Nearly 40 percent of Europeans suffer mental illness
Sep 4, 2011, 4:17 p.m.
By Kate Kelland
LONDON (Reuters) - Europeans are plagued by mental and neurological illnesses, with almost 165 million people or 38 percent of the population suffering each year from a brain disorder such as depression, anxiety, insomnia or dementia, according to a large new study.
With only about a third of cases receiving the therapy or medication needed, mental illnesses cause a huge economic and social burden -- measured in the hundreds of billions of euros -- as sufferers become too unwell to work and personal relationships break down.
"Mental disorders have become Europe's largest health challenge of the 21st century," the study's authors said.
At the same time, some big drug companies are backing away from investment in research on how the brain works and affects behavior, putting the onus on governments and health charities to stump up funding for neuroscience.
"The immense treatment gap ... for mental disorders has to be closed," said Hans Ulrich Wittchen, director of the institute of clinical psychology and psychotherapy at Germany's Dresden University and the lead investigator on the European study.
"Those few receiving treatment do so with considerable delays of an average of several years and rarely with the appropriate, state-of-the-art therapies."
Wittchen led a three-year study covering 30 European countries -- the 27 European Union member states plus Switzerland, Iceland and Norway -- and a population of 514 million people.
A direct comparison of the prevalence of mental illnesses in other parts of the world was not available because different studies adopt varying parameters.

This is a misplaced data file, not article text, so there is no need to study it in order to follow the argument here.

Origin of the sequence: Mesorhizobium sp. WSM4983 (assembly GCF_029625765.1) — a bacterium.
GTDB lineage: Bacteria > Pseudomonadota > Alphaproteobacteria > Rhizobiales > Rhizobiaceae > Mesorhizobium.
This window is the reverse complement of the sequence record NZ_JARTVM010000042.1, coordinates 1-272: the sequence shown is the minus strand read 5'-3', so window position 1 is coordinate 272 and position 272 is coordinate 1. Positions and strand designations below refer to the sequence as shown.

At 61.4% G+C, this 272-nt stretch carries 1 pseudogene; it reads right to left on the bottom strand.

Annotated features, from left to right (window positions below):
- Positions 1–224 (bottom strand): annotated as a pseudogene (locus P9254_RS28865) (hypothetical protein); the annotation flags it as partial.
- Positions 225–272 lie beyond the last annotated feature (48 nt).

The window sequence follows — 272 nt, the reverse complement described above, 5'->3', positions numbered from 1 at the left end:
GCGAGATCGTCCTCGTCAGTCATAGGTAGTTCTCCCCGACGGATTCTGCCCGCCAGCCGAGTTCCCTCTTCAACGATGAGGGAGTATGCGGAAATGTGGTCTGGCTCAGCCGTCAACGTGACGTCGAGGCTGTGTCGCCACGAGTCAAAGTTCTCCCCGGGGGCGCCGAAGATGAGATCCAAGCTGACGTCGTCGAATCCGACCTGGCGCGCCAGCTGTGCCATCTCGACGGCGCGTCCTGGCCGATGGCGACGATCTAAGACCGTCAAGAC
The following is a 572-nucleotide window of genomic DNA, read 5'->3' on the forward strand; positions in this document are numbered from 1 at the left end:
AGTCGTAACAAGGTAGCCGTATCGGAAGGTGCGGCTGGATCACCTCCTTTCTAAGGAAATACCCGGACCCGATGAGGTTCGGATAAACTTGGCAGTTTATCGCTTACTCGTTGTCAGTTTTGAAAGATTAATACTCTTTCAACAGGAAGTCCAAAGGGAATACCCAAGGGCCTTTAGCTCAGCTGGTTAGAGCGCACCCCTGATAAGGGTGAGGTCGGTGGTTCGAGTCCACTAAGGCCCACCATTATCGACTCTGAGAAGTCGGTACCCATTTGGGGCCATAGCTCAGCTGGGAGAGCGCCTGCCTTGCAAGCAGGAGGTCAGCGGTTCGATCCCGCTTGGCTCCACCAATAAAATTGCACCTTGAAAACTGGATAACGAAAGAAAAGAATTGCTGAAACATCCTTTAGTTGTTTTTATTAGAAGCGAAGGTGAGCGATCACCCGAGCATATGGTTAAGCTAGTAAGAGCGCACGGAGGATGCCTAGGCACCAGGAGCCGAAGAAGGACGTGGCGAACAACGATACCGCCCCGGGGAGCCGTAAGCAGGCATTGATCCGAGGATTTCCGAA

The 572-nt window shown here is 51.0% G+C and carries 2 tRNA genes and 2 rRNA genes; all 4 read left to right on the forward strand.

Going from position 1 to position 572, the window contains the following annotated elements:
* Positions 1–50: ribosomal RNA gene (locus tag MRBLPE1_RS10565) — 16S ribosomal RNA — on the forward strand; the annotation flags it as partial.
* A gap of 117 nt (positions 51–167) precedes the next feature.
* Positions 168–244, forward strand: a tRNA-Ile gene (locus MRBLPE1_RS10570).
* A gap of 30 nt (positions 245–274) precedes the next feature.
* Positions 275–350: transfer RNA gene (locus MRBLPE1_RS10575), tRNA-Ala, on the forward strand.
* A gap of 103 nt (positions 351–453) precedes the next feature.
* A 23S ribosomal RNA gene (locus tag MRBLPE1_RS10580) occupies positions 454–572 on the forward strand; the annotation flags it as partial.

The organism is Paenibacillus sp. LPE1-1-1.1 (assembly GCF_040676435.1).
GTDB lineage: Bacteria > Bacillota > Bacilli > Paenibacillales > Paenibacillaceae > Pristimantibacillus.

Wittchen's team looked at about 100 illnesses covering all major brain disorders from anxiety and depression to addiction to schizophrenia, as well as major neurological disorders including epilepsy, Parkinson's and multiple sclerosis.
The results, published by the European College of Neuropsychopharmacology (ENCP) on Monday, show an "exceedingly high burden" of mental health disorders and brain illnesses, he told reporters at a briefing in London.
Mental illnesses are a major cause of death, disability, and economic burden worldwide and the World Health Organization predicts that by 2020, depression will be the second leading contributor to the global burden of disease across all ages.
Wittchen said that in Europe, that grim future had arrived early, with diseases of the brain already the single largest contributor to the EU's burden of ill health.
The four most disabling conditions -- measured in terms of disability-adjusted life years or DALYs, a standard measure used to compare the impact of various diseases -- are depression, dementias such as Alzheimer's disease and vascular dementia, alcohol dependence and stroke.
The last major European study of brain disorders, which was published in 2005 and covered a smaller population of about 301 million people, found 27 percent of the EU adult population was suffering from mental illnesses.
Although the 2005 study cannot be compared directly with the latest finding -- the scope and population was different -- it found the cost burden of these and neurological disorders amounted to about 386 billion euros ($555 billion) a year at that time. Wittchen's team has yet to finalize the economic impact data from this latest work, but he said the costs would be "considerably more" than estimated in 2005.
The researchers said it was crucial for health policy makers to recognize the enormous burden and devise ways to identify potential patients early -- possibly through screening -- and make treating them quickly a high priority.
"Because mental disorders frequently start early in life, they have a strong malignant impact on later life," Wittchen said. "Only early targeted treatment in the young will effectively prevent the risk of increasingly largely proportions of severely ill...patients in the future."
David Nutt, a neuropsychopharmacology expert at Imperial College London who was not involved in this study, agreed.
"If you can get in early you may be able to change the trajectory of the illness so that it isn't inevitable that people go into disability," he said. "If we really want not to be left with this huge reservoir of mental and brain illness for the next few centuries, then we ought to be investing more now."
(Reporting by Kate Kelland; Editing by Matthew Jones)
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